Busting the Anti-Solar Myths

April 26, 2022

Getting busy around here – again.
I’m spending a lot of time traveling to sites of potential solar projects, to bust the Facebook-fomented myths about solar energy.
The same folks that told you wind turbines cause cancer, are telling folks on social media that solar farms will create all manner of mischief. I’m getting strong feedback from the landowners, mostly farmers, who really want to see solar deployed, and not just because it helps them diversify income. More and more are telling me they understand their obligation to their children, and future generations.

Above, the myth that solar farms are somehow “toxic” or contaminate soil. I asked a panel of experts, including Annick Anctil of Michigan State U, one of the foremost experts in the country on that topic, and Josh Pearce of Michigan Tech.

Below, Patricia McGarr is Chair of the Illinois State Board of Real Estate Appraisal, and the National Director of Valuation at Cohn-Resnick, a top ten accounting firm. She’s worked with an 8 person team evaluating 26 solar sites in 15 states for possible impacts on property values. Her finding? No impact.

These videos and much, much more are available at my Sun101 website, and they are meant to be shared – so don’t be shy. This conversation is taking place on social media, and we won’t win unless those with access to good information are willing to push back on the crazy.

Below, an Iowa TV team looks at the misinformation they are seeing from anti-solar operatives. The formula is: Fossil funded think tank spreads nonsense on Facebook, local groups pick up and amplify in local echo chambers, fearful misinformed locals show up to angrily intimidate local boards into passing restrictive ordinances. Rinse, repeat.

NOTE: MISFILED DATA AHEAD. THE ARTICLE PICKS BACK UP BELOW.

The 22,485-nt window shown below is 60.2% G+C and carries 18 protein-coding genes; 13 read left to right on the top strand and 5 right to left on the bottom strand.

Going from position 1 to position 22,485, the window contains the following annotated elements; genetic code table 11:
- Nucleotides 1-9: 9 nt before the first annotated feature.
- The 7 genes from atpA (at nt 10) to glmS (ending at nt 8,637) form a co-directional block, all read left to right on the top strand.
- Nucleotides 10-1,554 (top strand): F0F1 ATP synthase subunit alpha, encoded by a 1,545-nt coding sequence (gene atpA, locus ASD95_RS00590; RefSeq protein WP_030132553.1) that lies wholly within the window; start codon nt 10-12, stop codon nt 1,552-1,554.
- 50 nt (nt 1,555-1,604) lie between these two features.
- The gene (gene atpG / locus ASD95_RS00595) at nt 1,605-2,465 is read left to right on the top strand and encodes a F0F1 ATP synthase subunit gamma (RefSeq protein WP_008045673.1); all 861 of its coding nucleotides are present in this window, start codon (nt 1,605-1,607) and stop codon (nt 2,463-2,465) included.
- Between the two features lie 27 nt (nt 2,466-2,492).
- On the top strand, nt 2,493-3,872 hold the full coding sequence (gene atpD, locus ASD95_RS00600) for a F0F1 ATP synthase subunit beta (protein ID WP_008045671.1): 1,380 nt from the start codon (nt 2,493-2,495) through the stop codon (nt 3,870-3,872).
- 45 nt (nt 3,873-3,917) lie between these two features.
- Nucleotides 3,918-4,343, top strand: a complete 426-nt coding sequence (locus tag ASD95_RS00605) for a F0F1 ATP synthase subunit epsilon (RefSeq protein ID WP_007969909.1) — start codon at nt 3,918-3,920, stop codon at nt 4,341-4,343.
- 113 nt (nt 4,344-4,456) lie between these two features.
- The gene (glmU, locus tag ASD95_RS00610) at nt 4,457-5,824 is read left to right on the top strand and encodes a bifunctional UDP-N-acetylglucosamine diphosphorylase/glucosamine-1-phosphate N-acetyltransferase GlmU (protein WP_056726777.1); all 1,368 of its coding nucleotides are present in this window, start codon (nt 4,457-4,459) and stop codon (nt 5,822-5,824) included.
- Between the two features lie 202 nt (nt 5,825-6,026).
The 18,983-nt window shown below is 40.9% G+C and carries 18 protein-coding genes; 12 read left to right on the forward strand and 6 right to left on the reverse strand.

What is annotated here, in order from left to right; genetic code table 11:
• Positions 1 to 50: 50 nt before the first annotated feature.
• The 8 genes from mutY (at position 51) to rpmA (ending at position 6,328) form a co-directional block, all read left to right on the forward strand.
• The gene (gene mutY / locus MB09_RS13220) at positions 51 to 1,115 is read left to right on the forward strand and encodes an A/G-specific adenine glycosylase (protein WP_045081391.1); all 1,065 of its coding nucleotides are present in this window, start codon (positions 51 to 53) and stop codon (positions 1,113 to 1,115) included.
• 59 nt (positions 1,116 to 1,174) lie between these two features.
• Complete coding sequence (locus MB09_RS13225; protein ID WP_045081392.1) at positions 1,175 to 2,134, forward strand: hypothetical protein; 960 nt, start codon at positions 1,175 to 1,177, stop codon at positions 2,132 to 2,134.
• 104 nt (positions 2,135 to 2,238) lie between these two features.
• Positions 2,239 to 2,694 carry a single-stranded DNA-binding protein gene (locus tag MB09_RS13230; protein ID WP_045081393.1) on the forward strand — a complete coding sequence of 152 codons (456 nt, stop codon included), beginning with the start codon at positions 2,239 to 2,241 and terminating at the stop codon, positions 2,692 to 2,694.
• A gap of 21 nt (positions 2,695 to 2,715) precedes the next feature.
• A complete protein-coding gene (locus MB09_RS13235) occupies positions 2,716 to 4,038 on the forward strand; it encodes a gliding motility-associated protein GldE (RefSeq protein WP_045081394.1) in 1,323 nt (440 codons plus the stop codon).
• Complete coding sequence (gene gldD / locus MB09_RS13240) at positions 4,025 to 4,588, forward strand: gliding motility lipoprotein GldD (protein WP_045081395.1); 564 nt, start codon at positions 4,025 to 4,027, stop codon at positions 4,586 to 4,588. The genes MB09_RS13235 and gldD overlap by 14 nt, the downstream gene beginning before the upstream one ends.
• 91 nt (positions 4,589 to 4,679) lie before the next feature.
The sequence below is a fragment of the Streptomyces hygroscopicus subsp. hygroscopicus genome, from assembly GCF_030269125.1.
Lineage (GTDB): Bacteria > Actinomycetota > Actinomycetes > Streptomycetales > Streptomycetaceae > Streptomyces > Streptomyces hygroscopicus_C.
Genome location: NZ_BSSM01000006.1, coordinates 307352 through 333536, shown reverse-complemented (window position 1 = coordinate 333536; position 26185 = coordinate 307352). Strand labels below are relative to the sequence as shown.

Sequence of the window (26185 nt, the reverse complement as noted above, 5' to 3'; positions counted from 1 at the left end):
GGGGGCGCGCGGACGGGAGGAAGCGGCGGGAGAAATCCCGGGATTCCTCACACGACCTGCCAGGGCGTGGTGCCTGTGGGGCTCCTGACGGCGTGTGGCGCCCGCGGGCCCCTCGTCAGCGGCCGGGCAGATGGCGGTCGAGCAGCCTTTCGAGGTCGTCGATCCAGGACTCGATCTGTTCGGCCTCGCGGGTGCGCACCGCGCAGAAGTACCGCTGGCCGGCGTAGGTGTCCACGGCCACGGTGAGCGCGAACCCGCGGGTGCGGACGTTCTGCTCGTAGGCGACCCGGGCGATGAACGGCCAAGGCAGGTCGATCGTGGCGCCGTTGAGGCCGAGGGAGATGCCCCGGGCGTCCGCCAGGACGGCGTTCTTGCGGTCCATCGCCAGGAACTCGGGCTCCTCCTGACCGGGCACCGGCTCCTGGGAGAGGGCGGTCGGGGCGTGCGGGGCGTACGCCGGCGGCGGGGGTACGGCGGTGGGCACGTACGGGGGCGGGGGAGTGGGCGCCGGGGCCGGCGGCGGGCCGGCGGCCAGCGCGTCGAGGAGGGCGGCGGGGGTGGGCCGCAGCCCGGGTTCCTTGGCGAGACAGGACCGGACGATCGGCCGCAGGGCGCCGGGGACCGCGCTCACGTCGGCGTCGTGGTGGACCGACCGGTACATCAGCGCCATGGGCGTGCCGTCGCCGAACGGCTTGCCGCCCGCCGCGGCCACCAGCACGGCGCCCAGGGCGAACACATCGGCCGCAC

11 Responses to “Busting the Anti-Solar Myths”

  1. John Oneill Says:

    ‘In fact, China dominates all sectors of the world’s PV solar panel production. Globally, China accounts for 97 per cent share of silicon wafers production, 79 per cent share of PV cells and 67 per cent share of polysilicon, as stated in a 2019 report released by Bloomberg NEF.’ Any toxic chemicals released will be in China, not Iowa. So that’s OK.

    • rhymeswithgoalie Says:

      After externalizing the cost for oil exploration and development for a century I think it’s time that solar gets a shot!


  2. The issue is not that solar farms are contaminated, but that at the end of their useful life solar panels have to go some where. A significant amount of solar panels creates a significant amount of waste which does contain heavy metals. Over the long term they do leach out. This is the issue that needs to be addressed. It also needs to be addressed for other electronic waste. Right now lots of electronic waste is clearly going into landfills. I would argue that a lot of the resources spent on recycling or just separating plastic and glass could be better spent on separating electronic waste and batteries.

    • Gingerbaker Says:

      “A significant amount of solar panels creates a significant amount of waste which does contain heavy metals.”

      I notice you did not say they contain significant amounts of heavy metals. Because they don’t.

      • John Oneill Says: